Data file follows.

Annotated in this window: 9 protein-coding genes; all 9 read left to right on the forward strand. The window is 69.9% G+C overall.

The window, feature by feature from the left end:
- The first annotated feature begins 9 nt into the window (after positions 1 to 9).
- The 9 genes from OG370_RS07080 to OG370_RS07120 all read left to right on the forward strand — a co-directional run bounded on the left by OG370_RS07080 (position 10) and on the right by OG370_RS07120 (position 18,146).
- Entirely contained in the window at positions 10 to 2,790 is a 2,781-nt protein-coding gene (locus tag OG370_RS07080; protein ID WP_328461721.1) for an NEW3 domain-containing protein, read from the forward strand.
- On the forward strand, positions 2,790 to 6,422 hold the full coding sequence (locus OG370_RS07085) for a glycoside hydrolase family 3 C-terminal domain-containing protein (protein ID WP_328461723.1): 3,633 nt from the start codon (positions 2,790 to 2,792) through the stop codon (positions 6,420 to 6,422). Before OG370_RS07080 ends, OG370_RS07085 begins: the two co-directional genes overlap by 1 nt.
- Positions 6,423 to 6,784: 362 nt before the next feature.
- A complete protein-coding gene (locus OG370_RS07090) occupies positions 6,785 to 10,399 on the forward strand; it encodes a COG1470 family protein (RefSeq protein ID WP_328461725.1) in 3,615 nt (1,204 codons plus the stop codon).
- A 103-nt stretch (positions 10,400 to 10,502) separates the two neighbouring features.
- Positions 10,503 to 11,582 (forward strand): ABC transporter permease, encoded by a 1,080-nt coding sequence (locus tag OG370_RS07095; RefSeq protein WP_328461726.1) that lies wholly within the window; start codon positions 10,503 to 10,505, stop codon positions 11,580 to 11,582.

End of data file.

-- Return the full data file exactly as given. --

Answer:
Annotated in this window: 9 protein-coding genes; all 9 read left to right on the forward strand. The window is 69.9% G+C overall.

The window, feature by feature from the left end:
- The first annotated feature begins 9 nt into the window (after positions 1 to 9).
- The 9 genes from OG370_RS07080 to OG370_RS07120 all read left to right on the forward strand — a co-directional run bounded on the left by OG370_RS07080 (position 10) and on the right by OG370_RS07120 (position 18,146).
- Entirely contained in the window at positions 10 to 2,790 is a 2,781-nt protein-coding gene (locus tag OG370_RS07080; protein ID WP_328461721.1) for an NEW3 domain-containing protein, read from the forward strand.
- On the forward strand, positions 2,790 to 6,422 hold the full coding sequence (locus OG370_RS07085) for a glycoside hydrolase family 3 C-terminal domain-containing protein (protein ID WP_328461723.1): 3,633 nt from the start codon (positions 2,790 to 2,792) through the stop codon (positions 6,420 to 6,422). Before OG370_RS07080 ends, OG370_RS07085 begins: the two co-directional genes overlap by 1 nt.
- Positions 6,423 to 6,784: 362 nt before the next feature.
- A complete protein-coding gene (locus OG370_RS07090) occupies positions 6,785 to 10,399 on the forward strand; it encodes a COG1470 family protein (RefSeq protein ID WP_328461725.1) in 3,615 nt (1,204 codons plus the stop codon).
- A 103-nt stretch (positions 10,400 to 10,502) separates the two neighbouring features.
- Positions 10,503 to 11,582 (forward strand): ABC transporter permease, encoded by a 1,080-nt coding sequence (locus tag OG370_RS07095; RefSeq protein WP_328461726.1) that lies wholly within the window; start codon positions 10,503 to 10,505, stop codon positions 11,580 to 11,582.